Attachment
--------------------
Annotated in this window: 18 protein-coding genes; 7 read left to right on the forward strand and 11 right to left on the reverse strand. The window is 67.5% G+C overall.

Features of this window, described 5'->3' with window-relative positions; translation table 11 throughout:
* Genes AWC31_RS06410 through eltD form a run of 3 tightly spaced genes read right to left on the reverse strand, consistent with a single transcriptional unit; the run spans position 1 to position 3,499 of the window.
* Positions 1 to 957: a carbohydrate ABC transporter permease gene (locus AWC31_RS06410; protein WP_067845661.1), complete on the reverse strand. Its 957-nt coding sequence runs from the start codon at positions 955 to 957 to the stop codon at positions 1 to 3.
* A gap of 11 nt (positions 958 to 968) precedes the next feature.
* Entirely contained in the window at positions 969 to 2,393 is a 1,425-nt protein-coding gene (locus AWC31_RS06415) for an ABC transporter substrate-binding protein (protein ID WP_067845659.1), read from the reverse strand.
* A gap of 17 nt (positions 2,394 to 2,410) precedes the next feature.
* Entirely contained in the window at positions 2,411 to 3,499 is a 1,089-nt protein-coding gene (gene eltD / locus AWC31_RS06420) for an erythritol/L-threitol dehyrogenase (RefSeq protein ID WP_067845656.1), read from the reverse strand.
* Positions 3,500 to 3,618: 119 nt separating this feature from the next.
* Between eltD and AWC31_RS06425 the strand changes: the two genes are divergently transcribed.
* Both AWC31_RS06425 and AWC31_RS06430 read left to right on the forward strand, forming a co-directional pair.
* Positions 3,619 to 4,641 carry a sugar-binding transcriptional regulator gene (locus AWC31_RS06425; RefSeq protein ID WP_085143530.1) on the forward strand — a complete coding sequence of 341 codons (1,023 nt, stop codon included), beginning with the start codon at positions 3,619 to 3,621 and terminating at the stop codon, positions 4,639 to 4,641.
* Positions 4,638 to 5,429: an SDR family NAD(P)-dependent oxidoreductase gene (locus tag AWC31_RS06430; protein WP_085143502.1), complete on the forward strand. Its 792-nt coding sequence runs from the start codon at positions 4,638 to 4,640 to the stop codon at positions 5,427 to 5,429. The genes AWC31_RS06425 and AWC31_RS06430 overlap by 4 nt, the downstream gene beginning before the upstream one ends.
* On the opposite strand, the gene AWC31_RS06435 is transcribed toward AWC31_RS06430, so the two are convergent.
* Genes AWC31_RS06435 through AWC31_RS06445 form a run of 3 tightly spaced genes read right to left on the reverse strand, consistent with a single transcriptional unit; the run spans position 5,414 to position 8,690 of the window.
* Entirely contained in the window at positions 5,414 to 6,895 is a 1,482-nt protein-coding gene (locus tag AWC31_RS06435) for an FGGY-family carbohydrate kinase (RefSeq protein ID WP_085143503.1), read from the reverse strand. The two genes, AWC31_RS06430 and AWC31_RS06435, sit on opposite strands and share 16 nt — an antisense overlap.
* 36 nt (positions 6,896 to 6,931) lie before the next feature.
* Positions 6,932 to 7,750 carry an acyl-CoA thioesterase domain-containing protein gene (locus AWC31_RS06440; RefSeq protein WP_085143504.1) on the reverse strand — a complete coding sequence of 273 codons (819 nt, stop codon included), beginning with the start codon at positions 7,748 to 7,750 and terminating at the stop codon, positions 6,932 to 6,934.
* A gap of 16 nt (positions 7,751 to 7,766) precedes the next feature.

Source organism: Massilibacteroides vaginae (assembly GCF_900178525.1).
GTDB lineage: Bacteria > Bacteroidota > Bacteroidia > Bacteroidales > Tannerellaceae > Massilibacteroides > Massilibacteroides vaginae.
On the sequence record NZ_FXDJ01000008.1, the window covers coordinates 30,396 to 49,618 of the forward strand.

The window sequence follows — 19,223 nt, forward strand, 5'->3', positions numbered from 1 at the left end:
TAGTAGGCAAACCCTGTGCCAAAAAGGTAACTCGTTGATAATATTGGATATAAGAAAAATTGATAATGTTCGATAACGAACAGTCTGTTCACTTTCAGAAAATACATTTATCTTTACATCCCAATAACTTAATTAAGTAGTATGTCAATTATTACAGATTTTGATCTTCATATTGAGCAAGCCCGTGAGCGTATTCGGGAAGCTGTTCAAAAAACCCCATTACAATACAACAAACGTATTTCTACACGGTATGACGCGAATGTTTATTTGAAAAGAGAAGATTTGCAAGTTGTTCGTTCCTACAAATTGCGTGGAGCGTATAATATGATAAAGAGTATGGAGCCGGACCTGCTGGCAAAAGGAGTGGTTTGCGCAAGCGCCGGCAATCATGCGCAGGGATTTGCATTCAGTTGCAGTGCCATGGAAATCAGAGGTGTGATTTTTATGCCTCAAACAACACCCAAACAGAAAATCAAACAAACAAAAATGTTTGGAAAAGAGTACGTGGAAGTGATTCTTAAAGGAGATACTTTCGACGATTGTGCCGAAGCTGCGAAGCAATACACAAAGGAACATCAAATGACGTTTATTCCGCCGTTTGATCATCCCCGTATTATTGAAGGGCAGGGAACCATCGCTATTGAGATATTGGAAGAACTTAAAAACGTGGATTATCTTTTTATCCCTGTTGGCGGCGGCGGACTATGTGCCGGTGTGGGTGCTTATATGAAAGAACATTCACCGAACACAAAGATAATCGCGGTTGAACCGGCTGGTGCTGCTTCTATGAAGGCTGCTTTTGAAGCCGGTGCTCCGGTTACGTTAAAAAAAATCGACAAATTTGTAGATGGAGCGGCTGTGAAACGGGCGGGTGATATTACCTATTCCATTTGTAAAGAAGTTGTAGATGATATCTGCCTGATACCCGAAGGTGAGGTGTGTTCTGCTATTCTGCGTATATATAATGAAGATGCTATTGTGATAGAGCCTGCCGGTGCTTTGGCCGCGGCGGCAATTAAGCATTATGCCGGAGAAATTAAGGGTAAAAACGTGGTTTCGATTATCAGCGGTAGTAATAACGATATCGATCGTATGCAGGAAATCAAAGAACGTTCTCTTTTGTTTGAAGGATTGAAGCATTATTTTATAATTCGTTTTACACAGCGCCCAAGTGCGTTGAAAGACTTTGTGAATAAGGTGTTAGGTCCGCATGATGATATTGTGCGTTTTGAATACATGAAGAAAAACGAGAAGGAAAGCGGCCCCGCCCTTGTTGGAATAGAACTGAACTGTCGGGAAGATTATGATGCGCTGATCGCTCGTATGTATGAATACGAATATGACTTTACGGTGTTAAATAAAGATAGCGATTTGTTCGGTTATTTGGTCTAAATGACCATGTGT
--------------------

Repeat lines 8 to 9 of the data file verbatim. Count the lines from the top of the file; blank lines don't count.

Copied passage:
* Entirely contained in the window at positions 2,411 to 3,499 is a 1,089-nt protein-coding gene (gene eltD / locus AWC31_RS06420) for an erythritol/L-threitol dehyrogenase (RefSeq protein ID WP_067845656.1), read from the reverse strand.
* Positions 3,500 to 3,618: 119 nt separating this feature from the next.